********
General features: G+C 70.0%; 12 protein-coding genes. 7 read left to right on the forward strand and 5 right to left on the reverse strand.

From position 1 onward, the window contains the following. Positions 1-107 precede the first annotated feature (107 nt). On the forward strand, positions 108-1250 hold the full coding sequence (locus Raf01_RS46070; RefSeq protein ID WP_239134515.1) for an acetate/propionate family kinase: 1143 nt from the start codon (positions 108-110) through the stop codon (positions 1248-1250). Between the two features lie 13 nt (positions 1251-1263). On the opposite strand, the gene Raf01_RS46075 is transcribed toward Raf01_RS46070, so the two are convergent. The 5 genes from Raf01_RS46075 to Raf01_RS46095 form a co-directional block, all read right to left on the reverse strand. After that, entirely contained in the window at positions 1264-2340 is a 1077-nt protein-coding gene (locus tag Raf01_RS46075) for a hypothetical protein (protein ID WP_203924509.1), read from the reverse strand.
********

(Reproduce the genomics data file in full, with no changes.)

General features: G+C 70.0%; 12 protein-coding genes. 7 read left to right on the forward strand and 5 right to left on the reverse strand.

From position 1 onward, the window contains the following. Positions 1-107 precede the first annotated feature (107 nt). On the forward strand, positions 108-1250 hold the full coding sequence (locus Raf01_RS46070; RefSeq protein ID WP_239134515.1) for an acetate/propionate family kinase: 1143 nt from the start codon (positions 108-110) through the stop codon (positions 1248-1250). Between the two features lie 13 nt (positions 1251-1263). On the opposite strand, the gene Raf01_RS46075 is transcribed toward Raf01_RS46070, so the two are convergent. The 5 genes from Raf01_RS46075 to Raf01_RS46095 form a co-directional block, all read right to left on the reverse strand. After that, entirely contained in the window at positions 1264-2340 is a 1077-nt protein-coding gene (locus tag Raf01_RS46075) for a hypothetical protein (protein ID WP_203924509.1), read from the reverse strand.